Jane Weber Main

Jane Weber


February flowers are a welcome sight in gardens, along roadsides and in natural habitats. Redbuds, plums, maples and oak trees flower and begin to develop fruit and seeds. Exotic ornamental azalea and camelia shrubs and small trees are a riot of colorful blossoms during February. Native evergreen Yellow Jessamine and Coral Honeysuckle vines festoon trees and fences. Roadside flowers like annual garden phlox, zephyr lilies and blue spiderwort brighten gardens, swales and highway medians. All are harbingers of spring.

Leafless Red Maple (Acer rubrum) had clusters of small inconspicuous flowers in January. By February, the dangling clusters of winged samara seeds make a showy display on tall canopy deciduous maples. Come March, the seeds will ripen and whirl from the maples. Although a large Red Maple can produce thousands of viable seeds and is the most abundant and widespread tree in the continental U.S., only a small percentage of the seeds survive predation by birds, small mammals and insects. Migratory birds on their way north in March and April need maple seeds and the insect that feed on them to fuel their journey. North Carolina University has a publication at https://tinyurl.com/u7krsty.

The delicate abundant clusters of five-petaled white flowers on deciduous native Chickasaw Plums (Prunus angustifolia) erupt in late January in Citrus County’s USDA Cold Hardiness Zone 9a, but later further north. Every one of these small trees is abuzz with bees, wasps, butterflies and other pollinators in February. Chickasaw plums are usually erect, multi-stemmed and send out root runners and underground stems to form thickets. Maximum height is 15 to 20 feet. They grow in Zones 5–9 and have a lifespan of under 50 years. Chickasaws bear small, round cherry-like drupe fruits, 0.5 to 1.25 inches in diameter, yellow to red when ripe with a whitish blush on the skin. For further reading see UFL’s publication at https://tinyurl.com/w26z4fy.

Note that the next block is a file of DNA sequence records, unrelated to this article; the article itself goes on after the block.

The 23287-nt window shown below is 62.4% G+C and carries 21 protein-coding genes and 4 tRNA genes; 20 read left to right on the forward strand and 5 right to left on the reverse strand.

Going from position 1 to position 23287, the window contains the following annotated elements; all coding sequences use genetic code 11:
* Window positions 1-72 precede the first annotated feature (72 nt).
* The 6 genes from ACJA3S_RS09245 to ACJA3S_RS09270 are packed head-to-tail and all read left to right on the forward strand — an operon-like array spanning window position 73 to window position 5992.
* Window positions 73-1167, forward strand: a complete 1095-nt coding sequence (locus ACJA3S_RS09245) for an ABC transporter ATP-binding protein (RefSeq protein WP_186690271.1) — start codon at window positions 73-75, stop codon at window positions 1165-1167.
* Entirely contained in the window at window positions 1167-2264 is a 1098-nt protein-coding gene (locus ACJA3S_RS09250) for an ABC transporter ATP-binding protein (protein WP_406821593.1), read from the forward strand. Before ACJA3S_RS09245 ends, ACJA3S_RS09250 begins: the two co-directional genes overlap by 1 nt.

The taller Flatwoods Plum (Prunus umbellata) is usually a single-trunked tree, 20 feet tall, that does not form colonies. Its flowers are fewer and not as dense as Chickasaw. Fruit is similar but a purple color. The University of Florida has informative publications at https://tinyurl.com/tfgy593 and https://tinyurl.com/rjnp5rg.

Check chronicleonline.com for January 2019 for past Jane’s Garden columns on native evergreen Coral Honeysuckle (Jan. 6 and 27) and Carolina yellow jessamine (Jan. 13). Yellow Jessamine (Gelsemium sempervirens) flowers throughout Florida in February. Its flowering season lasts about six weeks. Jessamine’s mildly fragrant, bright yellow tubular flowers attract pollinators that also pollinate fruits like peaches, blueberries, strawberries and citrus that flower in mid to late winter. Red-flowered Coral Honeysuckle (Lonicera sempervirens) starts flowering a few weeks later than Jessamine but has a longer flowering season — about 3 to 4 months. Coral Honeysuckle is a favorite nectar source for the three species of hummingbirds that visit Florida.

Roadside annual phlox (Phlox drumondii) is native to Texas but widely sown along roadsides in Florida. These pretty self-seeding wildflowers are easy to sow in the fall. Seeds rest and are scarified over winter and sprout by themselves in mid to late winter. By March, Florida roadsides have beautiful colorful swaths of blooming phlox in pink, white and reddish colors.

Finally, an easily overlooked February wildflower is the ground-hugging Innocence (Hustonia procumbens). Perennial plants can be up to 12 inches in diameter but only an inch high. Innocence grows naturally only on the Southeastern coastal plain from Florida north to North Carolina and west to Louisiana. It flowers profusely from late January through to early spring. Those in my garden perfume the air and attract insect pollinators. Although tiny, the abundant white, four-petaled flowers attract attention in the garden, along roadsides and in the wild.

Homeowners and gardeners enjoy these late winter flowers and anticipate the coming spring. Understanding there is a place for a variety of plants in cultivated and naturalistic gardens is important to preserving the biodiversity of life in Florida and on Earth.

Jane Weber is a professional gardener and consultant. Semi-retired, she grows thousands of native plants. Contact her at jweber12385@gmail.com or phone 352-249-6899.